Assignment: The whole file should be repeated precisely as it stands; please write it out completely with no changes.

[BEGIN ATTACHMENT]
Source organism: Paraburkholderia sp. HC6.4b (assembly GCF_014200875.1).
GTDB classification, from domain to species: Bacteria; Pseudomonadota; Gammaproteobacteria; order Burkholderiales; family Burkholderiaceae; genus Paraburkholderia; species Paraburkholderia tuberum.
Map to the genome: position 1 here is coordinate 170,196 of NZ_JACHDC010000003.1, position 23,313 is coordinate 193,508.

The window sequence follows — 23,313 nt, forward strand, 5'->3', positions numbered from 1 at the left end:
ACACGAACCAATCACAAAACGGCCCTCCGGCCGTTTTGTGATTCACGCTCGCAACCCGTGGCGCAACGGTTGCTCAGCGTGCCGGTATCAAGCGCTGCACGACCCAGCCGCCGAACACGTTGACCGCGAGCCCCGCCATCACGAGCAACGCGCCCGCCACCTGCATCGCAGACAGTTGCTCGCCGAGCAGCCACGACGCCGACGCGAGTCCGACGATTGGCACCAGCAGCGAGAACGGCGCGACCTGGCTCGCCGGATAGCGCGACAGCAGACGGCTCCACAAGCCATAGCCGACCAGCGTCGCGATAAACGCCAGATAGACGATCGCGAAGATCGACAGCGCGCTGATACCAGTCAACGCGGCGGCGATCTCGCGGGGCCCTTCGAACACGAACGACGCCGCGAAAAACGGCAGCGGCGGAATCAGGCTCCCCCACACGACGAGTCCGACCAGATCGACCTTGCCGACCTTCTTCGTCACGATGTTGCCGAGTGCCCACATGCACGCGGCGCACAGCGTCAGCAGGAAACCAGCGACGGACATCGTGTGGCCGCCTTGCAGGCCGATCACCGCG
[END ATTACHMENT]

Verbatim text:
Source organism: Paraburkholderia sp. HC6.4b (assembly GCF_014200875.1).
GTDB classification, from domain to species: Bacteria; Pseudomonadota; Gammaproteobacteria; order Burkholderiales; family Burkholderiaceae; genus Paraburkholderia; species Paraburkholderia tuberum.
Map to the genome: position 1 here is coordinate 170,196 of NZ_JACHDC010000003.1, position 23,313 is coordinate 193,508.

The window sequence follows — 23,313 nt, forward strand, 5'->3', positions numbered from 1 at the left end:
ACACGAACCAATCACAAAACGGCCCTCCGGCCGTTTTGTGATTCACGCTCGCAACCCGTGGCGCAACGGTTGCTCAGCGTGCCGGTATCAAGCGCTGCACGACCCAGCCGCCGAACACGTTGACCGCGAGCCCCGCCATCACGAGCAACGCGCCCGCCACCTGCATCGCAGACAGTTGCTCGCCGAGCAGCCACGACGCCGACGCGAGTCCGACGATTGGCACCAGCAGCGAGAACGGCGCGACCTGGCTCGCCGGATAGCGCGACAGCAGACGGCTCCACAAGCCATAGCCGACCAGCGTCGCGATAAACGCCAGATAGACGATCGCGAAGATCGACAGCGCGCTGATACCAGTCAACGCGGCGGCGATCTCGCGGGGCCCTTCGAACACGAACGACGCCGCGAAAAACGGCAGCGGCGGAATCAGGCTCCCCCACACGACGAGTCCGACCAGATCGACCTTGCCGACCTTCTTCGTCACGATGTTGCCGAGTGCCCACATGCACGCGGCGCACAGCGTCAGCAGGAAACCAGCGACGGACATCGTGTGGCCGCCTTGCAGGCCGATCACCGCG